Tuesday, April 13, 2010


Much of the teaching at Oxford is done in “tutorials”: one, two, or three students at a time with one professor (A similar system exists at Cambridge with the one important difference being that they are called “supervisions.” Oxford students insist that the word “tutorial” is better because you can shorten it to “tute”, which they do more often than not).

The tutorial system is very manpower intensive, but reasonably effective in forcing the students to keep up. I’ve been handling a full load of tutorials since the first day I joined here last year.

In addition to tutorials, there are also regular lectures. Last term, (Hilary 2010) I gave my first lecture course. It was a softball intended to ease me into the hard work of lecturing: a graduate course with only one lecture per week for 8 weeks. (Graduate courses are considered easier to teach as there are fewer students, the students are all very motivated, you can talk about whatever you want, and if you do a bad job there is far less carnage).

For those who are interested, the topic of this course was “Topological Matter”. If you want more details you can check out the web page here. (Feel free to try some of the homework assignments for fun. Many of the problems can be done without having attended lectures, and they are meant to be fun – well, fun for physicists).

As I probably should have expected, in 8 lectures I made it through about a third of my intended course outline. For a graduate course this is not so much of a problem. The course is meant to introduce the students to certain topics that they want to know about. If they learn fewer topics, but learn them better, that is fine too. Maybe another year I’ll teach the remaining two thirds.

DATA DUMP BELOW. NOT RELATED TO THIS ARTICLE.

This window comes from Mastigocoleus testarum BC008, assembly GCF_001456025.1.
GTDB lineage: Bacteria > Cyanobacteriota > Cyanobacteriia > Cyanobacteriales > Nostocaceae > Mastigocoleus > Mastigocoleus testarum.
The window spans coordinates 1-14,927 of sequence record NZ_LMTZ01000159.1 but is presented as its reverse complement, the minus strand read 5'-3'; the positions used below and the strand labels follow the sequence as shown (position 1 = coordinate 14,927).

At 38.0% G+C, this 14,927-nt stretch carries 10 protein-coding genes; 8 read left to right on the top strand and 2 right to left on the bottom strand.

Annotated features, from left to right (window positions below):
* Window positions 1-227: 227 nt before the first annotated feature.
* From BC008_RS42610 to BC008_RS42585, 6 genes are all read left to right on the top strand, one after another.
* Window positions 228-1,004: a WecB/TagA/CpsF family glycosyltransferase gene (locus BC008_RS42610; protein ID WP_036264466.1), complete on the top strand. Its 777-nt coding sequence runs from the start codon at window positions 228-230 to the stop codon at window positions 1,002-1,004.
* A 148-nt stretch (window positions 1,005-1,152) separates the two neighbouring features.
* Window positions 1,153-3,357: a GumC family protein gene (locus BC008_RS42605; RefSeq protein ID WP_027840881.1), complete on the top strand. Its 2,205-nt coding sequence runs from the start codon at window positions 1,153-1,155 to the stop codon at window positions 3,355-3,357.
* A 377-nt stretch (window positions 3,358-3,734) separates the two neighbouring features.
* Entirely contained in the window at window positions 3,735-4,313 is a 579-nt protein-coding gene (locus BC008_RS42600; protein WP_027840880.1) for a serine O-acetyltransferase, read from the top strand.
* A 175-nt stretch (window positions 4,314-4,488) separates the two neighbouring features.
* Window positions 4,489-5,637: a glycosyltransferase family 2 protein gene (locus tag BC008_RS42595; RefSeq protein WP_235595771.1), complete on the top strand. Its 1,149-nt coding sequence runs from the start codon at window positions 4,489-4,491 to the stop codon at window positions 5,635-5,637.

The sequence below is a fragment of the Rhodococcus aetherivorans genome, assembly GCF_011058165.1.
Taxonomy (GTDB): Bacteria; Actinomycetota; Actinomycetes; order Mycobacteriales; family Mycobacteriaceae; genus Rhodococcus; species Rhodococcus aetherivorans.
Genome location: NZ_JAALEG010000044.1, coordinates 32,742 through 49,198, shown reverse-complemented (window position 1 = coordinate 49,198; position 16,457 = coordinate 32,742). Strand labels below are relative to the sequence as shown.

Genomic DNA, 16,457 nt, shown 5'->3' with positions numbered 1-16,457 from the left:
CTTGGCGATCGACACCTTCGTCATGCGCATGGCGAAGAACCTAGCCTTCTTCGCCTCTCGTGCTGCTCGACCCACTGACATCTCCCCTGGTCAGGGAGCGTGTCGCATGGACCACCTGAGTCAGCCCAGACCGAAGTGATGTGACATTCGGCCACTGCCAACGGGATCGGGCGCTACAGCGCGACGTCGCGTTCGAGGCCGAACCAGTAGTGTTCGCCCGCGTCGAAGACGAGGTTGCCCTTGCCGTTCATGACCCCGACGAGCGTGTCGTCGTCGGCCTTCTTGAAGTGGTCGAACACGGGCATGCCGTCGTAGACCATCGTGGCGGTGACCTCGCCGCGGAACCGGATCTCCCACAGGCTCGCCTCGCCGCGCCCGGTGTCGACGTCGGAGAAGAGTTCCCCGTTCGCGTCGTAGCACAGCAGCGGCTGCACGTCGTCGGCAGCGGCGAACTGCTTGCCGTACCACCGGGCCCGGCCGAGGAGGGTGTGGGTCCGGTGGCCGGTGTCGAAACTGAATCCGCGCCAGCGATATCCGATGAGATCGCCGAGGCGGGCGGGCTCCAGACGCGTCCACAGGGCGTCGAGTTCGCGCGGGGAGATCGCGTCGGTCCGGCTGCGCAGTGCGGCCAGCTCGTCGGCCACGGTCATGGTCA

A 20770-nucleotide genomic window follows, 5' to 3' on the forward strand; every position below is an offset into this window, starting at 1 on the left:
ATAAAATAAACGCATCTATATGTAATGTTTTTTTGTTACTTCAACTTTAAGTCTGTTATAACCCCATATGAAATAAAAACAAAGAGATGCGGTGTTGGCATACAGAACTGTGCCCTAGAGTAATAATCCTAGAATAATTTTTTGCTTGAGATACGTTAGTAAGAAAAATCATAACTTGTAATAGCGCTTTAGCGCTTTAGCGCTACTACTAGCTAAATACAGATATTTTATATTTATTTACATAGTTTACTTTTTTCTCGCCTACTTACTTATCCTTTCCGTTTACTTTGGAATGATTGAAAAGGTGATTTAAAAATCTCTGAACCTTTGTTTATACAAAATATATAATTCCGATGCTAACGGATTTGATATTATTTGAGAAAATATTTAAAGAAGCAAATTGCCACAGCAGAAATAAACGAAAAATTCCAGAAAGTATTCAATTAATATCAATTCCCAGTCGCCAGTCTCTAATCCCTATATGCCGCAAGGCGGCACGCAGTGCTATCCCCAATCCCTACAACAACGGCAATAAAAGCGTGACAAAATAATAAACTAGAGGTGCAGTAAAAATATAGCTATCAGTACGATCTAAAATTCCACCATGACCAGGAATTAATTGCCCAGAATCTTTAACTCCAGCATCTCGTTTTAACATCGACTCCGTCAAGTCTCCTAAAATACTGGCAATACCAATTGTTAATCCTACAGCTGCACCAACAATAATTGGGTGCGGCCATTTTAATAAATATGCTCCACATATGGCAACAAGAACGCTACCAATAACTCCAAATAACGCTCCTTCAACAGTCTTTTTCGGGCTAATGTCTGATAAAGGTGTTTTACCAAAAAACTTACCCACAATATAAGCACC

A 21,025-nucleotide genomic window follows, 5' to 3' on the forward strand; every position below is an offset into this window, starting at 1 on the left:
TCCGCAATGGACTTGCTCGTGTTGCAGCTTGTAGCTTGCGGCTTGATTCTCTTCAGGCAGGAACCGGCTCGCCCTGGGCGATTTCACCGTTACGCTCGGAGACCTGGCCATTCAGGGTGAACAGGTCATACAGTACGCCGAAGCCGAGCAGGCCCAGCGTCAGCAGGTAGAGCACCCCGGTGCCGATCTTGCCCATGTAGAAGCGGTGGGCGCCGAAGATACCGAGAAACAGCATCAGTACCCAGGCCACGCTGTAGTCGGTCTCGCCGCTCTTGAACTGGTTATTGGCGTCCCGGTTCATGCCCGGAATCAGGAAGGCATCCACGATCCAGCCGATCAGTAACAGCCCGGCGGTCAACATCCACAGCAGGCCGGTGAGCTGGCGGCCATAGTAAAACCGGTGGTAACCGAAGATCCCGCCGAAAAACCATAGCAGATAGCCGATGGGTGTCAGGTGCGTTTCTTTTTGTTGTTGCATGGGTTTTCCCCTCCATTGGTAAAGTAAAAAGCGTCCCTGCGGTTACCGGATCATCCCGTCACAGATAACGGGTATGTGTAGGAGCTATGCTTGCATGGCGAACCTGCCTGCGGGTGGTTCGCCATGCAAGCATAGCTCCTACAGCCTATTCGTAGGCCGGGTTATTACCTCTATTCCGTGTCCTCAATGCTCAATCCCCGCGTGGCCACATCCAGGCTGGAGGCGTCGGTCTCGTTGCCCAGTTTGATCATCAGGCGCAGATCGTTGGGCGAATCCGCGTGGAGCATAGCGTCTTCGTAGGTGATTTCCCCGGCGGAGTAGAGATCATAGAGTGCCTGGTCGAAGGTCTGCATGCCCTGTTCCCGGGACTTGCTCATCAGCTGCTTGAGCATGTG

Next year, however, I will be lecturing Condensed Matter (aka Solid State) Physics for 180 undergraduates (give or take). In this case the syllabus is very constrained, and I am required to cover certain topics –-- as these are the topics that will be examined. An interesting feature of the Oxford system is that the lecturer is not the person to write the exam. Instead, a syllabus is agreed upon before the course starts, and the exam is written based on the syllabus. The lecturers, as well as the tutors, are responsible for imparting the information in the syllabus and hence preparing the students for the exam. If a lecturer does not cover all the material, then the students could be in some trouble, and this makes everyone very unhappy. I have until January 2011 to prepare this course, and it already feels like I’m going to be very squeezed for time!


Neil said...

I didn't realise Oxford ran such a system - it makes much more sense than the system a lot of British universities run, where the lecturer writes and marks the exam for their own subject. Certainly, in my experience, this leads to heavy prompting and hinting from the lecturer as to the content needed for the final exam - if anyone fails they have to spend their summer rewriting exams, administering resits and remarking. It seems a pretty easily corruptible system. However, it does mean that students don't run the risk of sitting an exam in which possibly they've never seen a subject as the lecturer/tutors haven't taught it! It seems both systems have pros and cons, but I've got to say the Oxford system seems the most infallible and fairest.

Tony said...

I think the Oxford system makes sense also because it would force the lecturers to cover the entire course. While I agree with previous posts regarding the sometimes questionable content forced into undergrad syllabi(?), I have to say that having had a lecturer who despised Jackson for making (mathematical) mountains out of molehills, I remember thinking I would have appreciated someone or something forcing him to teach electrodynamics in various coordinate systems.

The problem I have with the Oxford system is the exact opposite. I often dream of teaching an undergrad condensed matter course with basic many-particle theory thrown in - second quantization, diagrammatic methods, and propagators. But it sounds like you'd never get away with this at Oxford... Perhaps for the best?